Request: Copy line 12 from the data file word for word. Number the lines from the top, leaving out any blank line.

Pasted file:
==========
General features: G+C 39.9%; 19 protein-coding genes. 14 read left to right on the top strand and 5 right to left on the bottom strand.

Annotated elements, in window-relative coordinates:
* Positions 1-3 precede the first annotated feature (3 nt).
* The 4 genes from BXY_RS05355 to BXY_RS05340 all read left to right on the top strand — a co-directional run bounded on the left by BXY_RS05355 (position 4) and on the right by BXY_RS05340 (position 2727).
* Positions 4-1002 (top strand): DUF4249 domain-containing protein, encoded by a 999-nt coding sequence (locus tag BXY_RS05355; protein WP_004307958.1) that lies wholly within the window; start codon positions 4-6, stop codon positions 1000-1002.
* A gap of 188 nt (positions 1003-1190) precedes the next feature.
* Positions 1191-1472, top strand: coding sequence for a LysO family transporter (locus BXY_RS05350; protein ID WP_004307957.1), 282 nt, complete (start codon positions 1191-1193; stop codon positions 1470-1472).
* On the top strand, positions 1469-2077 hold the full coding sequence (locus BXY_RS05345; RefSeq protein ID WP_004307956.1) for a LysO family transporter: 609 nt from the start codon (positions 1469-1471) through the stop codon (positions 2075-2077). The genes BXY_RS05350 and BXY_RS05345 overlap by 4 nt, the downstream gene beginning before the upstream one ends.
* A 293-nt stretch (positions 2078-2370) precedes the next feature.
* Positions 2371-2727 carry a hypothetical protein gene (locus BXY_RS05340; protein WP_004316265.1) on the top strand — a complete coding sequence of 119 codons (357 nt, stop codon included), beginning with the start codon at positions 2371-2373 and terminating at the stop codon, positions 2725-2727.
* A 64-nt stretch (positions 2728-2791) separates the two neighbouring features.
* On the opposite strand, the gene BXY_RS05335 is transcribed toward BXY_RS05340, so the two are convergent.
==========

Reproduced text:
* On the opposite strand, the gene BXY_RS05335 is transcribed toward BXY_RS05340, so the two are convergent.